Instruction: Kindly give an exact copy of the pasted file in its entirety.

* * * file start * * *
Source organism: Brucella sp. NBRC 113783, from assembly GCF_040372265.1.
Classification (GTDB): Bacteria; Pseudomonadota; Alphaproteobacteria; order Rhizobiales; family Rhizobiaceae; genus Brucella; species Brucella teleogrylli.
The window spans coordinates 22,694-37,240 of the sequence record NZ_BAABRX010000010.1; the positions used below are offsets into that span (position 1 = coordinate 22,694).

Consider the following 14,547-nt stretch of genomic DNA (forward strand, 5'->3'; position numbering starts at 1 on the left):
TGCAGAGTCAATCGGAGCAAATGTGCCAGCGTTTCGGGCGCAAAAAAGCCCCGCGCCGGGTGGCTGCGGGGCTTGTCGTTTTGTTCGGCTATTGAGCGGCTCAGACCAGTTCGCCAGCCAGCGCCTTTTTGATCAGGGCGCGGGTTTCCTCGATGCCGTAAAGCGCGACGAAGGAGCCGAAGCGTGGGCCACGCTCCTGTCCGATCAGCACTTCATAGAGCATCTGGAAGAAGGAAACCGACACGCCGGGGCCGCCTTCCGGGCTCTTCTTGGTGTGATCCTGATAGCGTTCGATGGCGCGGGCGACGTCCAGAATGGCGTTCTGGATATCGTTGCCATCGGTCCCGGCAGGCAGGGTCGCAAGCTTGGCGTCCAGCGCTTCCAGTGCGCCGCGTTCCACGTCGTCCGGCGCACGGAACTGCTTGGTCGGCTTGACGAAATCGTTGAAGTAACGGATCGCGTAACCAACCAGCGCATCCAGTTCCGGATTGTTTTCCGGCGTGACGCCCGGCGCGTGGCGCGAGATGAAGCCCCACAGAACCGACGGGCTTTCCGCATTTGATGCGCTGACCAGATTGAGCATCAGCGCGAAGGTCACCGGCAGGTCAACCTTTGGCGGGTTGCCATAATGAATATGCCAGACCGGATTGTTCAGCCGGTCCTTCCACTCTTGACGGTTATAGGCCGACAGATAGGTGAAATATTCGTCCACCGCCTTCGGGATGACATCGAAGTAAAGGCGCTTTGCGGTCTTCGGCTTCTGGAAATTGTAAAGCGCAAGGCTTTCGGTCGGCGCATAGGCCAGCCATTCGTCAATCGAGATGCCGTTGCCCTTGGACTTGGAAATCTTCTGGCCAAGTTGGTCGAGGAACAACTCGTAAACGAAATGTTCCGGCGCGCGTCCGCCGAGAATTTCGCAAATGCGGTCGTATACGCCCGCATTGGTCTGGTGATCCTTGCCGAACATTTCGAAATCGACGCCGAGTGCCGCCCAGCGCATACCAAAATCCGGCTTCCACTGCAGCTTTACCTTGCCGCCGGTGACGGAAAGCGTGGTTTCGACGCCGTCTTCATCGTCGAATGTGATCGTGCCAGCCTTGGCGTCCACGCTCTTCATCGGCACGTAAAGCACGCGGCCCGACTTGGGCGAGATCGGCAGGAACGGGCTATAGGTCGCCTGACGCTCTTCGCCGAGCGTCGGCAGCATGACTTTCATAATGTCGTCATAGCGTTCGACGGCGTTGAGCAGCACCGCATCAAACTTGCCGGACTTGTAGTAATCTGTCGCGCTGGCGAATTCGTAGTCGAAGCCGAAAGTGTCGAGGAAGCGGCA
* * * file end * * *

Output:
Source organism: Brucella sp. NBRC 113783, from assembly GCF_040372265.1.
Classification (GTDB): Bacteria; Pseudomonadota; Alphaproteobacteria; order Rhizobiales; family Rhizobiaceae; genus Brucella; species Brucella teleogrylli.
The window spans coordinates 22,694-37,240 of the sequence record NZ_BAABRX010000010.1; the positions used below are offsets into that span (position 1 = coordinate 22,694).

Consider the following 14,547-nt stretch of genomic DNA (forward strand, 5'->3'; position numbering starts at 1 on the left):
TGCAGAGTCAATCGGAGCAAATGTGCCAGCGTTTCGGGCGCAAAAAAGCCCCGCGCCGGGTGGCTGCGGGGCTTGTCGTTTTGTTCGGCTATTGAGCGGCTCAGACCAGTTCGCCAGCCAGCGCCTTTTTGATCAGGGCGCGGGTTTCCTCGATGCCGTAAAGCGCGACGAAGGAGCCGAAGCGTGGGCCACGCTCCTGTCCGATCAGCACTTCATAGAGCATCTGGAAGAAGGAAACCGACACGCCGGGGCCGCCTTCCGGGCTCTTCTTGGTGTGATCCTGATAGCGTTCGATGGCGCGGGCGACGTCCAGAATGGCGTTCTGGATATCGTTGCCATCGGTCCCGGCAGGCAGGGTCGCAAGCTTGGCGTCCAGCGCTTCCAGTGCGCCGCGTTCCACGTCGTCCGGCGCACGGAACTGCTTGGTCGGCTTGACGAAATCGTTGAAGTAACGGATCGCGTAACCAACCAGCGCATCCAGTTCCGGATTGTTTTCCGGCGTGACGCCCGGCGCGTGGCGCGAGATGAAGCCCCACAGAACCGACGGGCTTTCCGCATTTGATGCGCTGACCAGATTGAGCATCAGCGCGAAGGTCACCGGCAGGTCAACCTTTGGCGGGTTGCCATAATGAATATGCCAGACCGGATTGTTCAGCCGGTCCTTCCACTCTTGACGGTTATAGGCCGACAGATAGGTGAAATATTCGTCCACCGCCTTCGGGATGACATCGAAGTAAAGGCGCTTTGCGGTCTTCGGCTTCTGGAAATTGTAAAGCGCAAGGCTTTCGGTCGGCGCATAGGCCAGCCATTCGTCAATCGAGATGCCGTTGCCCTTGGACTTGGAAATCTTCTGGCCAAGTTGGTCGAGGAACAACTCGTAAACGAAATGTTCCGGCGCGCGTCCGCCGAGAATTTCGCAAATGCGGTCGTATACGCCCGCATTGGTCTGGTGATCCTTGCCGAACATTTCGAAATCGACGCCGAGTGCCGCCCAGCGCATACCAAAATCCGGCTTCCACTGCAGCTTTACCTTGCCGCCGGTGACGGAAAGCGTGGTTTCGACGCCGTCTTCATCGTCGAATGTGATCGTGCCAGCCTTGGCGTCCACGCTCTTCATCGGCACGTAAAGCACGCGGCCCGACTTGGGCGAGATCGGCAGGAACGGGCTATAGGTCGCCTGACGCTCTTCGCCGAGCGTCGGCAGCATGACTTTCATAATGTCGTCATAGCGTTCGACGGCGTTGAGCAGCACCGCATCAAACTTGCCGGACTTGTAGTAATCTGTCGCGCTGGCGAATTCGTAGTCGAAGCCGAAAGTGTCGAGGAAGCGGCA